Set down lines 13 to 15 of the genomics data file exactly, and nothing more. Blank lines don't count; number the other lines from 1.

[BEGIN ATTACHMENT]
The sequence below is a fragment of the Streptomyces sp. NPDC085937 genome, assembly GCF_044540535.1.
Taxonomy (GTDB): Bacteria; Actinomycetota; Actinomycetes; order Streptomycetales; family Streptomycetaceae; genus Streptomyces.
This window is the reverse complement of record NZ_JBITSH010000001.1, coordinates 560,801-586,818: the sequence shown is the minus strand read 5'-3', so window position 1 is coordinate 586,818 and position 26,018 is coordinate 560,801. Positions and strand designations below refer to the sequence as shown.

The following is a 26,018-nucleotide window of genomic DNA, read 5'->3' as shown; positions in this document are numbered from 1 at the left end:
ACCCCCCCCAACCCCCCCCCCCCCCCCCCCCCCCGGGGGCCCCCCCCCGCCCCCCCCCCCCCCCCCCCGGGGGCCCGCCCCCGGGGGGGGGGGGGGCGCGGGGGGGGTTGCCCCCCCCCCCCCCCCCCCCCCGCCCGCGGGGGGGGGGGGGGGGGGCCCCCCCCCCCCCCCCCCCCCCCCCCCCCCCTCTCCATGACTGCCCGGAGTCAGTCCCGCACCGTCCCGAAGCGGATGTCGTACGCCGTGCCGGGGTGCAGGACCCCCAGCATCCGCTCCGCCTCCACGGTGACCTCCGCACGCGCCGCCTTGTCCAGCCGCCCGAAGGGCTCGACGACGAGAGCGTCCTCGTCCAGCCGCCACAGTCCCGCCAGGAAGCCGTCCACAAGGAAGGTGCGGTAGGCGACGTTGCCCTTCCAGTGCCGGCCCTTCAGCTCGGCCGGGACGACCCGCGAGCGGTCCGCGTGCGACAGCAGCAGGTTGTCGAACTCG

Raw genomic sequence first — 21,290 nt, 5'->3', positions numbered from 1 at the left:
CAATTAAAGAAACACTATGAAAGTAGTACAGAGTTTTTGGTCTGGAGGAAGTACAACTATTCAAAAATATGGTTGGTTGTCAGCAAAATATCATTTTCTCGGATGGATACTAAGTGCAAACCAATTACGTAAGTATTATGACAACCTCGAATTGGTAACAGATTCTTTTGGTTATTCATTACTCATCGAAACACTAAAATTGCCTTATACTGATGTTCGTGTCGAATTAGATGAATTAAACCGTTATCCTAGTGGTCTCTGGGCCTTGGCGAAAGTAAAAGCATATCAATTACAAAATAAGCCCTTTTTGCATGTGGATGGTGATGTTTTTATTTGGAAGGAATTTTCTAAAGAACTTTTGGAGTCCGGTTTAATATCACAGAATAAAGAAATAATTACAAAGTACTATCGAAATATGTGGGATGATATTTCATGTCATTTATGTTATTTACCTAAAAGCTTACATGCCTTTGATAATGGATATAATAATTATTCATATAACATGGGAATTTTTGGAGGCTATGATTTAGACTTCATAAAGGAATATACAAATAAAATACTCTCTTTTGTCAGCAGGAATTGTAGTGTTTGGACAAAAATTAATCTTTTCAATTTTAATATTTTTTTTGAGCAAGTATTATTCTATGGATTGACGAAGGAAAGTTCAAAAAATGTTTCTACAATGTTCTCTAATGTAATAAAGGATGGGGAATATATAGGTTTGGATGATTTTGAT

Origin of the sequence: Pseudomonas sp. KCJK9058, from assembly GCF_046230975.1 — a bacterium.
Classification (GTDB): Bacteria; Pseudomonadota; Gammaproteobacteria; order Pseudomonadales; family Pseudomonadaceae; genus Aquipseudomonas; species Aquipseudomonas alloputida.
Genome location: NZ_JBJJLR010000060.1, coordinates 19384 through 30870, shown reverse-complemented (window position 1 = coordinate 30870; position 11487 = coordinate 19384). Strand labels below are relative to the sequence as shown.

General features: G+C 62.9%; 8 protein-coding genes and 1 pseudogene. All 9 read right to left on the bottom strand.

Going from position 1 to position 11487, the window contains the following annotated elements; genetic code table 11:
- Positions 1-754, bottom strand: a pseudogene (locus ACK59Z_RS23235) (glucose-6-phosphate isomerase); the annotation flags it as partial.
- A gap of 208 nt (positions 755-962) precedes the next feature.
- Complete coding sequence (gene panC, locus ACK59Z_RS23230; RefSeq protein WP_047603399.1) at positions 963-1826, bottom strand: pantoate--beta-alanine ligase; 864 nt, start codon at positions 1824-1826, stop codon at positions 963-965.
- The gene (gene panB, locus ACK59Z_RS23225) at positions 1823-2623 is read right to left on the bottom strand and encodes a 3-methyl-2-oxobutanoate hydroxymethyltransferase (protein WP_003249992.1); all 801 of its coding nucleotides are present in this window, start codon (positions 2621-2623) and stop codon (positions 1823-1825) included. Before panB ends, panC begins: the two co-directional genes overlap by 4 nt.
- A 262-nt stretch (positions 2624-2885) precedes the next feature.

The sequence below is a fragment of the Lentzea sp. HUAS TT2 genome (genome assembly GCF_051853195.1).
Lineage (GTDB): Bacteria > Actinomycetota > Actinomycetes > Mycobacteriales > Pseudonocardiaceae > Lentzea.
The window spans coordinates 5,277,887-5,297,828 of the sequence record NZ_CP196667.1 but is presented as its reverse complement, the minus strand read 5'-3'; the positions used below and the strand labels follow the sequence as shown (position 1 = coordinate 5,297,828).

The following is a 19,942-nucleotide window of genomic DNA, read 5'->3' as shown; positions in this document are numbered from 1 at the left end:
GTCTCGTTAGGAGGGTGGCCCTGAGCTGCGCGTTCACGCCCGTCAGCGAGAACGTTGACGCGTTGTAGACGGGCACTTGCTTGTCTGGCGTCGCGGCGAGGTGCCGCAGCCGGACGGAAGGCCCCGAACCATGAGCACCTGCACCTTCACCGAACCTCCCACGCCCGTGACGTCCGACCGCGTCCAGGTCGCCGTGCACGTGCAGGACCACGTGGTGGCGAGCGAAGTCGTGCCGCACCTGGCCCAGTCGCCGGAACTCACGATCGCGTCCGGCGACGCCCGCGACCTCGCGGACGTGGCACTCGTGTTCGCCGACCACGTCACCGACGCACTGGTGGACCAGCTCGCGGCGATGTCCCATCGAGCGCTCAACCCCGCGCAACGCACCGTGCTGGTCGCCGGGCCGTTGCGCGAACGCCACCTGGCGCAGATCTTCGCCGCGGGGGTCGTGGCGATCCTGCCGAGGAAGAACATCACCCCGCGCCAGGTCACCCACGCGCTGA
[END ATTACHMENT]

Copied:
- Positions 1-754, bottom strand: a pseudogene (locus ACK59Z_RS23235) (glucose-6-phosphate isomerase); the annotation flags it as partial.
- A gap of 208 nt (positions 755-962) precedes the next feature.
- Complete coding sequence (gene panC, locus ACK59Z_RS23230; RefSeq protein WP_047603399.1) at positions 963-1826, bottom strand: pantoate--beta-alanine ligase; 864 nt, start codon at positions 1824-1826, stop codon at positions 963-965.